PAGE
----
It is not news that college athletics are big business. March Madness holds the entire country's rapt attention each year, and the revenues it generates for the NCAA are significant. The broadcast rights are worth more than $1 billion annually as of 2016. And, while the NCAA has indicated that 90% of that money goes to the benefit of the athletes, that may not truly be the case. March Madness is over, but many question whether the NCAA promulgates another form of madness, its amateurism rules that forbid compensation of college athletes.
Political discussions seem to be happening everywhere today. And, more often than not, they can get quite heated. From tense family dinner tables to disagreements with complete strangers, people are voicing their opinions - loudly.
Professional athletes are often likened to warriors and lionized for pushing their bodies to the breaking point, ignoring pain, and remaining stoic. Most accept that some injuries - sprains, pulled muscles, etc. - are part of the job. More and more, however, professional athletes are drawing a line when it comes to preventable injuries that can be attributed to the often willful negligence of the teams and leagues that employ them.
Back in 2012, Forbes caused a stir when it published an article detailing how Target was tracking customer purchases so closely that it figured out a teen was pregnant before she had even told her parents. For many people, it was their first real glimpse of how big data - the ever-growing mass of our electronically-stored personal information - is being analyzed to predict behaviors and spot trends. The idea that a retailer could have such detailed knowledge of the most intimate aspects of our lives raised many concerns about how that information was being used.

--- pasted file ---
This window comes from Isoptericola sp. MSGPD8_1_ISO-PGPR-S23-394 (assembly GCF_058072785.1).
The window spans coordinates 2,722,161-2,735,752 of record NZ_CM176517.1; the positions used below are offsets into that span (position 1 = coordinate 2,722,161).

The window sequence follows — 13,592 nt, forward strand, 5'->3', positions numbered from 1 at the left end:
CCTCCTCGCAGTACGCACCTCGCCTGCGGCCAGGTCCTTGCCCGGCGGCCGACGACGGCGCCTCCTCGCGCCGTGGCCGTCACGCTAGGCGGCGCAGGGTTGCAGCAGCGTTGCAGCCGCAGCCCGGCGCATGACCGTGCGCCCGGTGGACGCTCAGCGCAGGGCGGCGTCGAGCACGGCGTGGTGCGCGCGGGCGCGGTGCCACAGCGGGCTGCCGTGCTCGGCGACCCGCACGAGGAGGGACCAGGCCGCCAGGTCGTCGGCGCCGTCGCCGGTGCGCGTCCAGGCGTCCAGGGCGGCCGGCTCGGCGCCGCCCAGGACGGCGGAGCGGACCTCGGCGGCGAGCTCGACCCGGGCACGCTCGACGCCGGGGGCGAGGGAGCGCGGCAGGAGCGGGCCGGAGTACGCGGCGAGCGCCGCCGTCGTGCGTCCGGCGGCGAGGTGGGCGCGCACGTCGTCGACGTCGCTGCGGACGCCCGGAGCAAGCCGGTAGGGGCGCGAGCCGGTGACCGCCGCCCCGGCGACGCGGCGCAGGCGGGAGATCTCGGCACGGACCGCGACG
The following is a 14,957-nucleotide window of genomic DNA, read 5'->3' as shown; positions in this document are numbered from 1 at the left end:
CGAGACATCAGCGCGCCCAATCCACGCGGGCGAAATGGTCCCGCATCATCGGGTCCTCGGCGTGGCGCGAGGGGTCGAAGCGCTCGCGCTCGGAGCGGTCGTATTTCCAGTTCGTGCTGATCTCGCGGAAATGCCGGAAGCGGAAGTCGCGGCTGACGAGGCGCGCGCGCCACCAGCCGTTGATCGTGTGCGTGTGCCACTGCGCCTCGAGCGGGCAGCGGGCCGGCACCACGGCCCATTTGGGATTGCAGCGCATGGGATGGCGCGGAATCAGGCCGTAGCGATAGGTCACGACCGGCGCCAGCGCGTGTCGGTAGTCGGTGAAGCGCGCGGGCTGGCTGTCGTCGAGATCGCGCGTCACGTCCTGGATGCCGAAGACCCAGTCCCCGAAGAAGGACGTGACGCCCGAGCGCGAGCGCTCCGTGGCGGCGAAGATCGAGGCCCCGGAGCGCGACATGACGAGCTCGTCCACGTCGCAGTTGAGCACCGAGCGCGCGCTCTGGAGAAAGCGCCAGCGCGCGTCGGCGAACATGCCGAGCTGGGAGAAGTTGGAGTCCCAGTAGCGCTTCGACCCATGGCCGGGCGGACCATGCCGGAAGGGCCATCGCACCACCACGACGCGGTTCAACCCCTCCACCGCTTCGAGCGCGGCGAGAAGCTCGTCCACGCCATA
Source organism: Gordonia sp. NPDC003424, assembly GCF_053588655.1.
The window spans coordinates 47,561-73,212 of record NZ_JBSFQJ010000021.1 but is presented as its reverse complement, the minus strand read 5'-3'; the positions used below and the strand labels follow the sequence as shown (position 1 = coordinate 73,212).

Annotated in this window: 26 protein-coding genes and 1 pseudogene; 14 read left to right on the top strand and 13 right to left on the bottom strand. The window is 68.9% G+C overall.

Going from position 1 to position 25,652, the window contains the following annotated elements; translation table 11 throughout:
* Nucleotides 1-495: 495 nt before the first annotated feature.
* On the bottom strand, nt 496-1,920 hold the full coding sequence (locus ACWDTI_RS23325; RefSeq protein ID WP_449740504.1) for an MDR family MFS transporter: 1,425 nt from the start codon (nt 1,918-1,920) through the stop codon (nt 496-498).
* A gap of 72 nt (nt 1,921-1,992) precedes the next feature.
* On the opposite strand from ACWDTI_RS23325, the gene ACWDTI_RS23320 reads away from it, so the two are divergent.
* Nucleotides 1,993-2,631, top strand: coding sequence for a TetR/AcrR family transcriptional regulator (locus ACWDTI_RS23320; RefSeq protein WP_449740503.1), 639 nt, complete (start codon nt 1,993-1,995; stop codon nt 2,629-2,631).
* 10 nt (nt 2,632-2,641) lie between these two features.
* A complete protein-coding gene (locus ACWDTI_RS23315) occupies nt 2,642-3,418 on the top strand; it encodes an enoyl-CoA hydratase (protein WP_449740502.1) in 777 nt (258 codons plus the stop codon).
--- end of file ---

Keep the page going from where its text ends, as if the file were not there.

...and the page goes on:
Illinois recently enacted legislation purportedly giving workers across the state greater flexibility when using their sick leave benefits. The Illinois Employee Sick Leave Act, which takes effect on January 1, 2017, is a noble attempt to balance people's family caregiving duties with their job responsibilities, but to many, its protections don't go far enough.
Being laid off is likely one of the most stressful events employees and their families will face. It means looking for a new job and wrestling with the financial uncertainty that comes with being out of work.
When the U.S. Supreme Court delivered its opinion in Spokeo, Inc. v. Robins last May, employers, as well as the companies that provide employers with job applicants' background information, argued that the ruling was a significant change to the law of standing. Despite the smokescreen they've attempted to raise, however, Spokeo hasn't changed standing at all, and consumers (including jobseekers) are just as empowered to seek redress for Fair Credit Reporting Act violations today as they were before.
70 million Americans - one in every three adults in the United States - has a criminal record of some sort. For many of these people, however, the cost of their crimes imposes a death sentence on their ability to find work.
On behalf of the New York State Bar Association, Wendi Lazar, Partner and co-chair of the Outten & Golden Executives and Professionals Practice Group, presented a discussion panel at Manhattan's CUNY Graduate Center on 34th Street as part of a 4-hour MCLE workshop titled "'Sweat Equity' in Start-Ups and Early-Stage Businesses: Legal, Tax and Employment Issues for Founders, Key Executives and Independent Contractors." In her lecture, Lazar focused primarily on company founders' obligations to other employees, recruiting talent, wage and hour concerns (wages vs. equity), misclassifying employees as independent contractors, and preparing for a sale (workplace issues, avoiding tax problems, potential litigation, and the value of the business).
On May 7, at the ABA Midyear Meeting of the Section of Labor and Employment Law, the International Committee presented a panel-- "Restrictive Covenants and Labor Mobility: A Case Study of Non-Competes, and Choice-of-Law Provisions, in the Legal Profession."